“Do rather than don’t.” — Irwin Greenberg
I really don’t want to start a trend here—especially not this kind of trend—but again I find myself adding another pair of obituaries. My most beloved art teacher, Irwin “Greenie” Greenberg, died yesterday, at the age of 87. He profoundly touched the lives of everyone who knew him.
I was fortunate enough to have had him as a teacher at the High School of Art & Design. Greenie—as his students and colleagues knew him—was a true inspiration. The adage “those who can’t do, teach” might have suited others, but not Greenie, whose work was, is and ever will be breathtakingly assured, graceful and lovely to behold. He was a master watercolorist and his teaching was commensurate with his talent.
Greenie lost an eye in WWII, but you’d never know it to look at his work. Though he often employed a small spyglass to see the models in better detail, his lack of depth perception never showed in his work, as you can see in the examples here.
Greenie was a beautiful person who shared his gift and his life, through stories told in class, with everyone lucky enough to have known him. I always regretted not staying in touch after I graduated. In a way, since I chose the path of cartooning, I always felt I’d somehow let him down. But that was on me. I’m sure he wouldn’t have felt that way. Greenie didn’t judge.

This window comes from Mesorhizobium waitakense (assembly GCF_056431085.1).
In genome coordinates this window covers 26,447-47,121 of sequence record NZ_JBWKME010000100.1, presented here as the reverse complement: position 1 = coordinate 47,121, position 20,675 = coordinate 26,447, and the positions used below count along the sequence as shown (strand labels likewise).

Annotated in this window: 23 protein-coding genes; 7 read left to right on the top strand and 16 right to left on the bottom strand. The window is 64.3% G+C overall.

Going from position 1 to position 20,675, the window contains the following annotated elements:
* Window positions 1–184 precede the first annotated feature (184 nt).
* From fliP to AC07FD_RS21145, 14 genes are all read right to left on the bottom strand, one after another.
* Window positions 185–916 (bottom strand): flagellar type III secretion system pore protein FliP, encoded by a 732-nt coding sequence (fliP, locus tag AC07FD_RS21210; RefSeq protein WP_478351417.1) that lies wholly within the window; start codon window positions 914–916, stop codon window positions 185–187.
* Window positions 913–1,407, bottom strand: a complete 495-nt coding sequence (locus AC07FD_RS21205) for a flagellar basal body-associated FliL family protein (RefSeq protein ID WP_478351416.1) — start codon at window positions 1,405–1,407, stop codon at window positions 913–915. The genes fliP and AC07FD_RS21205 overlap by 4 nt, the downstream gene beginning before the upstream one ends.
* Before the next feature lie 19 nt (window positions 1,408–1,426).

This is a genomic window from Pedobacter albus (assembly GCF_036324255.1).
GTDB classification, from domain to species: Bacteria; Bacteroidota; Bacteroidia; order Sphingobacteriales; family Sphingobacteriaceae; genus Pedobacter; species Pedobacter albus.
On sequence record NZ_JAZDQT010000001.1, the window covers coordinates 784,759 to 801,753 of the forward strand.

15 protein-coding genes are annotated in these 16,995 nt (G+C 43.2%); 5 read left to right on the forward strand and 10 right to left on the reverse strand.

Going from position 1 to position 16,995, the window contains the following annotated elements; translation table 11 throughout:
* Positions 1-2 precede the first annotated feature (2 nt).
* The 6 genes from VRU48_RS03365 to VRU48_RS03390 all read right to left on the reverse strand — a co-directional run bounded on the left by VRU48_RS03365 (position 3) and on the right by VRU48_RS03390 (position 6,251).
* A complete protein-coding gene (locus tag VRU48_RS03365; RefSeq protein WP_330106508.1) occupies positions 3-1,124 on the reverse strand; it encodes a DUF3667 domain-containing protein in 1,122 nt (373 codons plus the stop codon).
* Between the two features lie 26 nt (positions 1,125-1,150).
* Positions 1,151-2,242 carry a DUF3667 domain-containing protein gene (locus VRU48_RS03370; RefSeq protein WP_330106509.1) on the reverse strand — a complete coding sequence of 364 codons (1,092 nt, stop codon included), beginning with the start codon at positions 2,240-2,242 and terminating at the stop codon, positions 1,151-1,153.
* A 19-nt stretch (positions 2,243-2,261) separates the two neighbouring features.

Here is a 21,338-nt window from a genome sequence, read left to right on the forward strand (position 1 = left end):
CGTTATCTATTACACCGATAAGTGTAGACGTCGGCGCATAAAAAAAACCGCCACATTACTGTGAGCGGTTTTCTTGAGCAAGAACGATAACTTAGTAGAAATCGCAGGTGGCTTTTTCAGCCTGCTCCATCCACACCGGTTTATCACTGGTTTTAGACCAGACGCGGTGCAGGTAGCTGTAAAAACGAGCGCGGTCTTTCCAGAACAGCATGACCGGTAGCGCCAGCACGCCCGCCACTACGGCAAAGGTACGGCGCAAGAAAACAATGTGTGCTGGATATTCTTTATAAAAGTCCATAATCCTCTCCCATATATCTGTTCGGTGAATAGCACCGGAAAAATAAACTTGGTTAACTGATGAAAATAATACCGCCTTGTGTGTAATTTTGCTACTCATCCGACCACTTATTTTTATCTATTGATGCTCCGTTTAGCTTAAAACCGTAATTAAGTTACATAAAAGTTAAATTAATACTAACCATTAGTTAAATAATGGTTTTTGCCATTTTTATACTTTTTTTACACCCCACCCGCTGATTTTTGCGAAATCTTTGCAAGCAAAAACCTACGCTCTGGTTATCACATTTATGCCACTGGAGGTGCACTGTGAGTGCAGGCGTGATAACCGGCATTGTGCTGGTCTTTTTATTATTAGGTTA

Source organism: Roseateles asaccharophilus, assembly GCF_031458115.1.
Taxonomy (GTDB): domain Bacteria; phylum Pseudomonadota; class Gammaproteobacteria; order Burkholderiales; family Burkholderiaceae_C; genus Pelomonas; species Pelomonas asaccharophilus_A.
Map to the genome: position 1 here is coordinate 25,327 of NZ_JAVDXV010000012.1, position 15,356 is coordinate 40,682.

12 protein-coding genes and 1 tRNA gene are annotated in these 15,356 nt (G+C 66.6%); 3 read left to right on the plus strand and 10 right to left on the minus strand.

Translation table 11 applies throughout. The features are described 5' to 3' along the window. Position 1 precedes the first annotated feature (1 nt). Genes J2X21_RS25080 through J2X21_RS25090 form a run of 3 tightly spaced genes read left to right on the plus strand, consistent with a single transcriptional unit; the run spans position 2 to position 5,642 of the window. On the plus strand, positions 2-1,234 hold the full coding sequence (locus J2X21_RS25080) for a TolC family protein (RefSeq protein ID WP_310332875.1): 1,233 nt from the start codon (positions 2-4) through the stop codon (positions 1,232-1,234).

My uncle, Albert Weatherly, Jr., also died, today. He was 85. He was much more of an enigma to me. He was a concert flutist who left the orchestra to pursue fixing and selling flutes. He ran his own business, Albert Weatherly Flutes, in midtown. He brought an unsurpassed level of craft to servicing flutes that garnered him a clientele of all the biggest names in the field. Jean-Pierre Rampal, James Galway and James Moody were among his patrons, and all held him in the highest regard.
I did my first “professional” (ha!) assignments for him, doing art for t-shirts and tote bags for his business. Another late hero of mine, the cartoonist B. Kliban, had a cartoon called “Nephew Art”, which depicted bad art done by nephews. But it, like some of Kliban’s best work, was a metaphor for bigger, deeper things. That said, it might be my favorite Kliban cartoon, and that I am guilty of having created some “Nephew Art” of my own makes me both proud and humbled.
At thirteen I did a bag that boasted an anthropomorphized flute strutting along, à la Crumb’s “Keep on Truckin’”, only in this case it was “Keep on Flutin’”. Yeah, I know. I did many bags and tees for Uncle Al, and he actually paid me money. That meant a lot to me. It made me feel a bit more legit at an early age.
Al was very hard to know. He was quiet and, as I say, a bit of an enigma. But when he did share I always appreciated it. I never really knew him well, but I’ll miss him. I’ll miss them both.